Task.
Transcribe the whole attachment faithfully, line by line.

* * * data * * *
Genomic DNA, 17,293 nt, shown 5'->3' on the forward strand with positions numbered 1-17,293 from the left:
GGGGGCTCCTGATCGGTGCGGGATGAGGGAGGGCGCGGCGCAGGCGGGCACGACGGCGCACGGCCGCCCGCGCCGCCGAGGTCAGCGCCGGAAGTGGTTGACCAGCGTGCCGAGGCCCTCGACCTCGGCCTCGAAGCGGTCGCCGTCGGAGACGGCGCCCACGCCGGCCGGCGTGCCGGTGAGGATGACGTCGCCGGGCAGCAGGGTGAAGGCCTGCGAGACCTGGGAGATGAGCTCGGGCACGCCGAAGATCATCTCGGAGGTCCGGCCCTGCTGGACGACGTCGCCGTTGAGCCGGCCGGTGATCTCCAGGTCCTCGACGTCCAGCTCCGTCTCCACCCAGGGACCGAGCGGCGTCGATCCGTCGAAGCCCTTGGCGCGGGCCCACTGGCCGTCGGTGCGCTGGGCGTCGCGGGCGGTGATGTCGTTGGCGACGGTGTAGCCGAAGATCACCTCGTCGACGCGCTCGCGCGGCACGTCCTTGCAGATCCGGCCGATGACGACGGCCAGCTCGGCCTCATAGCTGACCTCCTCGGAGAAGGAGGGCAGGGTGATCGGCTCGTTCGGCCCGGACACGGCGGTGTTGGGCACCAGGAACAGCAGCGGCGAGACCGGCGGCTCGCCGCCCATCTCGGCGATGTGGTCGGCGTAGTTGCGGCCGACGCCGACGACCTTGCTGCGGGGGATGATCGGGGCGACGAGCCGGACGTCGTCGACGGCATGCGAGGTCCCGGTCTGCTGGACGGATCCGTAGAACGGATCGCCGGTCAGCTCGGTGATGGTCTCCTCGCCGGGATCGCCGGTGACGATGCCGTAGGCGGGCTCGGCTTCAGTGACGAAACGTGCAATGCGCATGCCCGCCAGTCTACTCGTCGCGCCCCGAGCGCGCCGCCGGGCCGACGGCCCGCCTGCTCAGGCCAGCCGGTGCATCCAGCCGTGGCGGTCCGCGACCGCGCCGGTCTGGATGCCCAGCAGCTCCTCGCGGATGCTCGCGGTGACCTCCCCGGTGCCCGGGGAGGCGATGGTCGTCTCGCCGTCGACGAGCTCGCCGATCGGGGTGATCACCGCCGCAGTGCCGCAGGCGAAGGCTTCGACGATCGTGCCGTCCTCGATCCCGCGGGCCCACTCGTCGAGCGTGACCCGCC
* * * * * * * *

Genomic DNA, 17,293 nt, shown 5'->3' on the forward strand with positions numbered 1-17,293 from the left:
GGGGGCTCCTGATCGGTGCGGGATGAGGGAGGGCGCGGCGCAGGCGGGCACGACGGCGCACGGCCGCCCGCGCCGCCGAGGTCAGCGCCGGAAGTGGTTGACCAGCGTGCCGAGGCCCTCGACCTCGGCCTCGAAGCGGTCGCCGTCGGAGACGGCGCCCACGCCGGCCGGCGTGCCGGTGAGGATGACGTCGCCGGGCAGCAGGGTGAAGGCCTGCGAGACCTGGGAGATGAGCTCGGGCACGCCGAAGATCATCTCGGAGGTCCGGCCCTGCTGGACGACGTCGCCGTTGAGCCGGCCGGTGATCTCCAGGTCCTCGACGTCCAGCTCCGTCTCCACCCAGGGACCGAGCGGCGTCGATCCGTCGAAGCCCTTGGCGCGGGCCCACTGGCCGTCGGTGCGCTGGGCGTCGCGGGCGGTGATGTCGTTGGCGACGGTGTAGCCGAAGATCACCTCGTCGACGCGCTCGCGCGGCACGTCCTTGCAGATCCGGCCGATGACGACGGCCAGCTCGGCCTCATAGCTGACCTCCTCGGAGAAGGAGGGCAGGGTGATCGGCTCGTTCGGCCCGGACACGGCGGTGTTGGGCACCAGGAACAGCAGCGGCGAGACCGGCGGCTCGCCGCCCATCTCGGCGATGTGGTCGGCGTAGTTGCGGCCGACGCCGACGACCTTGCTGCGGGGGATGATCGGGGCGACGAGCCGGACGTCGTCGACGGCATGCGAGGTCCCGGTCTGCTGGACGGATCCGTAGAACGGATCGCCGGTCAGCTCGGTGATGGTCTCCTCGCCGGGATCGCCGGTGACGATGCCGTAGGCGGGCTCGGCTTCAGTGACGAAACGTGCAATGCGCATGCCCGCCAGTCTACTCGTCGCGCCCCGAGCGCGCCGCCGGGCCGACGGCCCGCCTGCTCAGGCCAGCCGGTGCATCCAGCCGTGGCGGTCCGCGACCGCGCCGGTCTGGATGCCCAGCAGCTCCTCGCGGATGCTCGCGGTGACCTCCCCGGTGCCCGGGGAGGCGATGGTCGTCTCGCCGTCGACGAGCTCGCCGATCGGGGTGATCACCGCCGCAGTGCCGCAGGCGAAGGCTTCGACGATCGTGCCGTCCTCGATCCCGCGGGCCCACTCGTCGAGCGTGACCCGCC